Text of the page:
About Thomas Stewart: biography / resume / curriculum vitae
Thomas A. Stewart is a
member of the Board of Editors of Fortune magazine, where his monthly column
"The Leading Edge," is read by 870,000 readers. Stewart pioneered the field
of intellectual capital in a series of landmark Fortune articles that have
earned him an international reputation as the leading expert on the subject.
In 1994, the Planning Forum called him "the leading proponent of knowledge
management in the business press" and in 1996 he received the International
Knowledge Management Awareness Award, presented at the International
Knowledge Management Conference in London. His book Intellectual Capital:
The New Wealth of Organizations was published by Currency Doubleday in 1997.
For Fortune, he has written on a wide range of management subjects--from
productivity to stock options, from the management of churches to the
failings of human resources departments. In addition to his extensive
writing about intellectual capital, he has explored emerging electronic
marketplaces, the influence of networks on business, and the economic and
management implications of the Information Age in cover stories such as
"Managing in a Wired World" and "Managing in an Era of Change." He is the
author of cover stories on General Electric, the Gulf War, the changing
nature of executive power, the state of American competitiveness, business
process reengineering, and gay and lesbian executives, and helped to
coordinate and chiefly wrote a cover package on the ideas that are
fundamentally driving business in the Nineties. Richard Koppes, chief
counsel of the California Public Employees' Retirement System (CALPERS),
said that his cover story "The King Is Dead" is "the most complete and
readable account of the 'corporate governance movement' that I have read to
date." In 1993, The Journal of Financial Reporting named Mr. Stewart to its
"Blue-Chip Newsroom" of best business journalists.
Stewart joined Fortune in 1989, following an eighteen-year career in book
publishing, during which he held editorial and managerial positions,
including the presidency of Atheneum Publishers. A 1970 graduate of Harvard
College (summa cum laude in English literature), he lives in New York with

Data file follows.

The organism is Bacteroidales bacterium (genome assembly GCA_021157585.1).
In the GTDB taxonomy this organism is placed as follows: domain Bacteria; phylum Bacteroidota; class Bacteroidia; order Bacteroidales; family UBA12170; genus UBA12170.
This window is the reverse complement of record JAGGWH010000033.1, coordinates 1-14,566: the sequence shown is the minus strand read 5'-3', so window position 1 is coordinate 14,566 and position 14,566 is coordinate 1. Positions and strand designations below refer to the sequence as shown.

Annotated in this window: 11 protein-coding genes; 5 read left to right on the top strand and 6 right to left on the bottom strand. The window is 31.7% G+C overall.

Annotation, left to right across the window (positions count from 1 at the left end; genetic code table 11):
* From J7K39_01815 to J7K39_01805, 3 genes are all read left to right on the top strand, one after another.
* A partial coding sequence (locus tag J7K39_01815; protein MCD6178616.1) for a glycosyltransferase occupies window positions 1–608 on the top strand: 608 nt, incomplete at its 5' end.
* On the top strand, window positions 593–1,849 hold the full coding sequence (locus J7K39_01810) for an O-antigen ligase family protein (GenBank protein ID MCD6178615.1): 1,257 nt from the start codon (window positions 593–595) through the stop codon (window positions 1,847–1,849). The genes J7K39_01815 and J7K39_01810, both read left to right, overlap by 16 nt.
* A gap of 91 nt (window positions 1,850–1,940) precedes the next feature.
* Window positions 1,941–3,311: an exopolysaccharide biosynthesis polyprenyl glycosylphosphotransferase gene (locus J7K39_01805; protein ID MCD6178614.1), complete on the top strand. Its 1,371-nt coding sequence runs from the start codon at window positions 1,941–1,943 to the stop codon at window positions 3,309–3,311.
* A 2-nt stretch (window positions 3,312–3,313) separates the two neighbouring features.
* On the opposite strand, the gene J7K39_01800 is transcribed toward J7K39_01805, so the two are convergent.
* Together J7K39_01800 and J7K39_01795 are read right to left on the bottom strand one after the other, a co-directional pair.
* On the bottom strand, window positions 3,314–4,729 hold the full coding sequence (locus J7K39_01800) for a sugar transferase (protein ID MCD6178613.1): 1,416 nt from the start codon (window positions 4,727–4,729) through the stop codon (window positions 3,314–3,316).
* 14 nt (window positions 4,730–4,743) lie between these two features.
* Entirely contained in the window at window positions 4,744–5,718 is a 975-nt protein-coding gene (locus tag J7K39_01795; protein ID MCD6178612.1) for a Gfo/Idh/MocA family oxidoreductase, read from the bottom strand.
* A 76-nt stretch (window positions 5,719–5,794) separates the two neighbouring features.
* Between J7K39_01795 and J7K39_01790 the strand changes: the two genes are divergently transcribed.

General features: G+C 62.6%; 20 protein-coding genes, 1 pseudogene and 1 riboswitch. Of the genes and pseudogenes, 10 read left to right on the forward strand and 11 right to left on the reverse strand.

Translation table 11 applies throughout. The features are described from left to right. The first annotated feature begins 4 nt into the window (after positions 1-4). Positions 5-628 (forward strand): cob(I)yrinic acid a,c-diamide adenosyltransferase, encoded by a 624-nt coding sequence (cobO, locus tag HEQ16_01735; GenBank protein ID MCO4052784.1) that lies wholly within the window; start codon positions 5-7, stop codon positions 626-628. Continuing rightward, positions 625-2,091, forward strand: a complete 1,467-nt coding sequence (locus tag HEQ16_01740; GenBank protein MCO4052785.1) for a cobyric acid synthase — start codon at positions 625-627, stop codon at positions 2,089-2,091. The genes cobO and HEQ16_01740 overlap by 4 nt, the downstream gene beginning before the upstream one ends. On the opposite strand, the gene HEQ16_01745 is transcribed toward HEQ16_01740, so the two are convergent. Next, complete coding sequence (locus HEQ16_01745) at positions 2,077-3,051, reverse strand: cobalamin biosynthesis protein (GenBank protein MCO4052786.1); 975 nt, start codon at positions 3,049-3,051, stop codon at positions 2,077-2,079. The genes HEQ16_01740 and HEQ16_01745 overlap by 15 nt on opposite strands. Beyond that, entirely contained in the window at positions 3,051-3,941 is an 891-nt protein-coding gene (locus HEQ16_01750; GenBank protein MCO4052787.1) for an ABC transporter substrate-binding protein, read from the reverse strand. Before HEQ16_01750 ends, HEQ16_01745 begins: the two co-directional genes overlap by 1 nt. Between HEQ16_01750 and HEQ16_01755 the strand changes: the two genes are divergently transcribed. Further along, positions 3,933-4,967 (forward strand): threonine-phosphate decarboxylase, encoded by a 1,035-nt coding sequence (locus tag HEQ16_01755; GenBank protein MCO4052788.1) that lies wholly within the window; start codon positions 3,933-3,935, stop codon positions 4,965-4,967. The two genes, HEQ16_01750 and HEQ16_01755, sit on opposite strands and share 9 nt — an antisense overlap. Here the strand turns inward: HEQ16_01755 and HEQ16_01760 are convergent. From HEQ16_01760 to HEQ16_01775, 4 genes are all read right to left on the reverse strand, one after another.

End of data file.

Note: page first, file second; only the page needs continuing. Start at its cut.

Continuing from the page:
his wife and two children. He is available for speeches about intellectual
capital and other subjects.
About the book: Intellectual Capital
Knowledge has become
an important factor in economic life. It is a chief ingredient of what we
buy and sell, the raw material with which we work. Intellectual capital--not
natural resources, machinery, or even financial capital--has become an
indispensable asset of corporations.
Intellectual Capital offers powerful ways of looking at what companies do
and how to lead them. It shows how to turn the untapped, unmapped knowledge
of an organization into its greatest competitive weapon.
Capital cuts through the vague rhetoric of "paradigm shifts" to show how
the Information Age economy really works--and how to make it work for you
and your business. Readers will learn how to discover and map the human,
structural, and customer capital that embody the knowledge assets of a
corporation; how successful companies manage their intellectual capital to
improve performance; how intellectual capital can free-up financial
resources to dramatically increase profitability; why the rise of the
"knowledge worker" leads to new principles of managing people; how the
knowledge economy affects each of us personally in our careers and how to
capitalize on the opportunities it presents.
Intellectual Capital is recommended for people who are relatively new
toward the concept of intellectual capital.